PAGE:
As for Roethlisberger, he had the most sacks taken from ’04 to ’08, ’05 to ’09, ’06 to ’10, ’07 to ’11, and ’09 to ’13; he was 2nd from ’08 to ’12, just four sacks behind Aaron Rodgers. That was the only thing stopping Ben from leading for a whopping 6 straight 5-year periods.

Here’s a list of the leader for every 5-year period beginning in 1969, which is as far back as PFR’s sack data goes: [click to continue…]

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Guest Post: Alternative Super Bowl MVPs

Today’s guest post comes from Damon Gulczynski, a longtime reader, Seattle sports fan, and part-time writer. He also wrote this book on baseball names. As always, we thank our guest posters for contributing.


White runs for a score against the Falcons

James White was fantastic in Super Bowl LI, setting records in receptions (14) and total points (20), but he did not win the MVP Award.  Instead the voters bestowed that honor on a player who reduced his team’s chances of winning by nearly 15% on a single play (Robert Alford’s pick-six).  That, of course, is a misleading statement — Tom Brady went on to finish the game with over 450 passing yards in leading his team to the greatest comeback in Super Bowl history — but it is completely accurate to say James White was fantastic.  It would not have been unreasonable in the least to pick him over Brady for game MVP.  Super Bowl LI was a case where it would have been more representative of the story of the game to give out two MVP awards — or better yet to have a “three stars” of the game system, like hockey, so that Trey Flowers (2.5 sacks) could have been recognized along with Brady and White.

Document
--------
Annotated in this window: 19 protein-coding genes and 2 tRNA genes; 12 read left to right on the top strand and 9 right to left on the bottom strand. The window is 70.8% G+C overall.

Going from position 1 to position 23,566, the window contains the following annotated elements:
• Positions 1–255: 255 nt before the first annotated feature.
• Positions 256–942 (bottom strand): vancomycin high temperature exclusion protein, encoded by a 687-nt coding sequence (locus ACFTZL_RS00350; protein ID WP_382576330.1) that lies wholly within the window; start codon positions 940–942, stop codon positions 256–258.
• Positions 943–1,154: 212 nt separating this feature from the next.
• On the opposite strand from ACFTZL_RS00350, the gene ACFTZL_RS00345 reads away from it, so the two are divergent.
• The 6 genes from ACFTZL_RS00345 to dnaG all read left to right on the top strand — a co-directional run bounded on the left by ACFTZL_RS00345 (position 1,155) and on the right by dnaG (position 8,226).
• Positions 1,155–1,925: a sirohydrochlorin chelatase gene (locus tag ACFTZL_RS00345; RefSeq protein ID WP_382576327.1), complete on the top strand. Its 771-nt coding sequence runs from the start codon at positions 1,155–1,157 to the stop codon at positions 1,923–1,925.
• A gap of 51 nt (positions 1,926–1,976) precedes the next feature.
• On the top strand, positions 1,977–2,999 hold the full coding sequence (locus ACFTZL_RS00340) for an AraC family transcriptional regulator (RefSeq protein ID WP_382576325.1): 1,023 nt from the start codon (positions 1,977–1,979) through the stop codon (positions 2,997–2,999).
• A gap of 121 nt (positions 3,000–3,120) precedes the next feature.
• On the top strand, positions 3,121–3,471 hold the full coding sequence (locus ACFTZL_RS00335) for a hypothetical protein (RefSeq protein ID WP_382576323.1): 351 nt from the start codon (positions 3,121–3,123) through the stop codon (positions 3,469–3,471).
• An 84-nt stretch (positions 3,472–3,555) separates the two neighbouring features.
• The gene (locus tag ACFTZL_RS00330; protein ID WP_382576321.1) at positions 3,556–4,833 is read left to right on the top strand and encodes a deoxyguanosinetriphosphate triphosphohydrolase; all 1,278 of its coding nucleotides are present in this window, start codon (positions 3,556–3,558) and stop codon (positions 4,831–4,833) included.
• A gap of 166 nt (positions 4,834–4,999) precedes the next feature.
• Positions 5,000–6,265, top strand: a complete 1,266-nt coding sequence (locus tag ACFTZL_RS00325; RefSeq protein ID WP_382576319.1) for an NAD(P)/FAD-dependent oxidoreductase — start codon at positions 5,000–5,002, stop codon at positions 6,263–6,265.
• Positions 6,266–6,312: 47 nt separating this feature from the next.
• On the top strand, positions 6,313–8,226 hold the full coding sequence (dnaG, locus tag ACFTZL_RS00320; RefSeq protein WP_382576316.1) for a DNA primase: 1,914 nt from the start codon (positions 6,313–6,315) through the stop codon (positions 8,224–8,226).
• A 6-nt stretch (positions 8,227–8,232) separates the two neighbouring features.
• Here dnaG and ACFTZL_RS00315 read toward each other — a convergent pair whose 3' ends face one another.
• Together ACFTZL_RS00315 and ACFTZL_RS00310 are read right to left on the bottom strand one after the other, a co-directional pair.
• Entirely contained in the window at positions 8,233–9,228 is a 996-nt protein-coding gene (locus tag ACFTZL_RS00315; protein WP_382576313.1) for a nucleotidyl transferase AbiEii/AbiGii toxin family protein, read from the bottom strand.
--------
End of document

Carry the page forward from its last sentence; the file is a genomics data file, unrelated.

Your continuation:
With this in mind, for fun, I decided to go through each of the 51 Super Bowls and retroactively select the three stars of the game.  In making these selections I relied on box scores, play-by-play logs, news articles, and video clips from past Super Bowls.  My full list is given below.  The actual Super Bowl MVPs are denoted with a + sign after their name; players on the losing team are denoted with a ~ after their name.  In 30 of the 51 cases the MVP was my first star of the game, which means I think the voters “got it wrong” 21 times.  And in six cases I think they really got it wrong, as the player they chose for MVP did not even qualify as my third star of the game. [click to continue…]

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Net Interceptions and the Jets

The Jets threw 25 interceptions last year, which was bad because no other team threw more than 21. Also not good: the Jets defense forced just 8 interceptions last year, tied for second-fewest in the league behind the Jaguars (7).